techniques commonly used in 1NAA, LA-ICP-MS, and ICP-MS. The advantage of
LIBS is that it is essentially non-destructive since it vaporizes only a pinpoint
amount of material in each laser shot. On most of the silicified sandstone,
chalcedony, and chert samples tested in this research using LIBS, the locations of the
laser shots were not discernible with the naked eye. This allows artifacts to be
sourced without destroying them or removing significant pieces.
Since silicified sandstone, chalcedony, and chert materials are heterogeneous,
a spectra from a single sample of the material is not sufficient to characterize the
source quarry. For this research a minimum of thirty spectra were obtained from
several locations on hand-samples after cleaning the surface of weather altered
material at each location using a minimum of five laser shots. The spectra from each
hand-sample were averaged and spectral lines and their intensities determined.
Several methods of analyzing the spectral data from the quarry samples were tested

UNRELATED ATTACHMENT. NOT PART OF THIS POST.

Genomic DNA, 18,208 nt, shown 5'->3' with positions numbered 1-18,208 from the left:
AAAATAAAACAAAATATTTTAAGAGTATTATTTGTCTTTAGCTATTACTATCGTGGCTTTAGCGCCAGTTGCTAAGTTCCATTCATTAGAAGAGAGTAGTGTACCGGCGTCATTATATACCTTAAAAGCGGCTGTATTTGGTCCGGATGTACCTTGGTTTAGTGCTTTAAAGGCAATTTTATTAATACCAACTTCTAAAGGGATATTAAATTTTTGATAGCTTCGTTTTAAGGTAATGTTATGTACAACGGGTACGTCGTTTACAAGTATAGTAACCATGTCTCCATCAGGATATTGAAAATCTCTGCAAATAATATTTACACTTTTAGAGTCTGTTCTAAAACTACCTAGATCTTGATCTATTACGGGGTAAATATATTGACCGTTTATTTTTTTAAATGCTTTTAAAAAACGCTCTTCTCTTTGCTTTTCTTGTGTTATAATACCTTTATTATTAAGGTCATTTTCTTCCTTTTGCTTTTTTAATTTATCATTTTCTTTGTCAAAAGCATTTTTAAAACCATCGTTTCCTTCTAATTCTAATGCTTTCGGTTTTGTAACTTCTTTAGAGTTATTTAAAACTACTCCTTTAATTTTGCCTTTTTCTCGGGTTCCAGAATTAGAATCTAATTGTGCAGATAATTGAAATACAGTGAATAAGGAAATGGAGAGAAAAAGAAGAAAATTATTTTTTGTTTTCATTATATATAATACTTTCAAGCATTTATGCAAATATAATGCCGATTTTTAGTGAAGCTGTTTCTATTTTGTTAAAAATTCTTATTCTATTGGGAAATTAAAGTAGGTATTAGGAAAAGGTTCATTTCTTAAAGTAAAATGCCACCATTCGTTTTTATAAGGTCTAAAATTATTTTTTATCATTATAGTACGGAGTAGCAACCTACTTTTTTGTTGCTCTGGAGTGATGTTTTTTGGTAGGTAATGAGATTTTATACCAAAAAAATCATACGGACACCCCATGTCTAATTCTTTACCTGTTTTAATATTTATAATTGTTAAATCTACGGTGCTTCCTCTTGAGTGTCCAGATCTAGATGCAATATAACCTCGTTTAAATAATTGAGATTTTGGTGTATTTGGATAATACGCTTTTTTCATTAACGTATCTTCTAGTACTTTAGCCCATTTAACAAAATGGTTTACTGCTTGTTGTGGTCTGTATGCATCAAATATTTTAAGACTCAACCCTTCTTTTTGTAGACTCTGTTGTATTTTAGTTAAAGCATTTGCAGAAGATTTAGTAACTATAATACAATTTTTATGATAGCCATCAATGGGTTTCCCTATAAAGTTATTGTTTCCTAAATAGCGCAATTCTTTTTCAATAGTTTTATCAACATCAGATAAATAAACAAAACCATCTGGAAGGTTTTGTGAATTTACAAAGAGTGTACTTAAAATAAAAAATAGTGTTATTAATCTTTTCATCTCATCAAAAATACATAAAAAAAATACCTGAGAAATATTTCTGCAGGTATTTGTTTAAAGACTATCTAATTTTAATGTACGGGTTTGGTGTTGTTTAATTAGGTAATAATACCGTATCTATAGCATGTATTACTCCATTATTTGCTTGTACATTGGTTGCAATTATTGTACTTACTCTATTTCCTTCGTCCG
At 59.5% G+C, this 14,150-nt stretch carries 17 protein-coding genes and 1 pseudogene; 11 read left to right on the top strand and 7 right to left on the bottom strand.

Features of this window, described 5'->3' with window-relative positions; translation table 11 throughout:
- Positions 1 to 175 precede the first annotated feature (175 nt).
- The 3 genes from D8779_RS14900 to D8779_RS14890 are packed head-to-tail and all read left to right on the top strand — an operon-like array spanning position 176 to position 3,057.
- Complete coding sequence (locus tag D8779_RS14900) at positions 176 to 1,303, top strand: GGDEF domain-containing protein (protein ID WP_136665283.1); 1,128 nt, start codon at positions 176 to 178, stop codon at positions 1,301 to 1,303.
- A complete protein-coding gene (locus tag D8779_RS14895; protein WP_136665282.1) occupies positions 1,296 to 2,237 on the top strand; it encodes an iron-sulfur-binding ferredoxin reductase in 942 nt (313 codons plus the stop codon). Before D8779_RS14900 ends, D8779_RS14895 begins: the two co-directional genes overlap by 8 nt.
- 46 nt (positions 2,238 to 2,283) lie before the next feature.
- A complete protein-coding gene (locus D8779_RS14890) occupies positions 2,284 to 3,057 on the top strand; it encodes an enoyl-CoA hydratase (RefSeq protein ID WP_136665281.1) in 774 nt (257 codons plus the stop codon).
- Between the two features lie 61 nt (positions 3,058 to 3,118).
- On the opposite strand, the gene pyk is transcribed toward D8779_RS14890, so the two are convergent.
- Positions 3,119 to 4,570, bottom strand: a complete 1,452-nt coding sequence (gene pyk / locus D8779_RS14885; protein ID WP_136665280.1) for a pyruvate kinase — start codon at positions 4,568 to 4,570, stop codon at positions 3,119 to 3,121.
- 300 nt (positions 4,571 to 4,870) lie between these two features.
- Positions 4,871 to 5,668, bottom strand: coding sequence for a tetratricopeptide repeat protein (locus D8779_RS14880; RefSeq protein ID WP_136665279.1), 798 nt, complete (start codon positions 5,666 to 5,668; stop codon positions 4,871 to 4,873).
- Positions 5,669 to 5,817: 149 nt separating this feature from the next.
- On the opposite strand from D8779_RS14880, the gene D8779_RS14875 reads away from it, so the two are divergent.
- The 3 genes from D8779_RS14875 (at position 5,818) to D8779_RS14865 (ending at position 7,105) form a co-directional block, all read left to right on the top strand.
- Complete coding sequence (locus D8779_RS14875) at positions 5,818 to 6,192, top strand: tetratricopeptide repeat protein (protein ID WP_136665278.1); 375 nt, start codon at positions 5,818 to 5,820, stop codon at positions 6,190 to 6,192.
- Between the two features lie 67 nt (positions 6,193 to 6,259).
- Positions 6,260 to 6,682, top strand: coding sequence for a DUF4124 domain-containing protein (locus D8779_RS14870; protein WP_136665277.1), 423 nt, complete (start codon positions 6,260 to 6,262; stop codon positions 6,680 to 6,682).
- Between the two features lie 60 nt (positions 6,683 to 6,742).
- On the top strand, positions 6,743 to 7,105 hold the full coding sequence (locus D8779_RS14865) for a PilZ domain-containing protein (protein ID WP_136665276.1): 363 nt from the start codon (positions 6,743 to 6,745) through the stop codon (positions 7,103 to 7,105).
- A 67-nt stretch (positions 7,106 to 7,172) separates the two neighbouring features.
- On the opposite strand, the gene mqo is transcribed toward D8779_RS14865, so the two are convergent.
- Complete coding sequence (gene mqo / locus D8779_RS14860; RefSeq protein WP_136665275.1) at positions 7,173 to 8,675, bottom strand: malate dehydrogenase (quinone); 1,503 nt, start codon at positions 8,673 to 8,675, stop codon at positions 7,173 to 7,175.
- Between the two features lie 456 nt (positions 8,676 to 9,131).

68


by the author including probability of spectra occurrence, Baysian probability, and
root-mean-square deviation from spectral vectors. These were applied using both
averaged spectra from single hand-samples from a quarry and averaged spectra of
many hand-samples from a quarry. The results from these methods were compared
with those obtained using discriminate analysis. Discriminate analysis using
averaged spectra from many hand-samples provided the best results. Using averaged
spectra from seven hand-samples from each of four of the nine quarries, Flint Cave
(5MN7429), 5MN7753, 5MN7754, 5MN4638, the material from the quarries were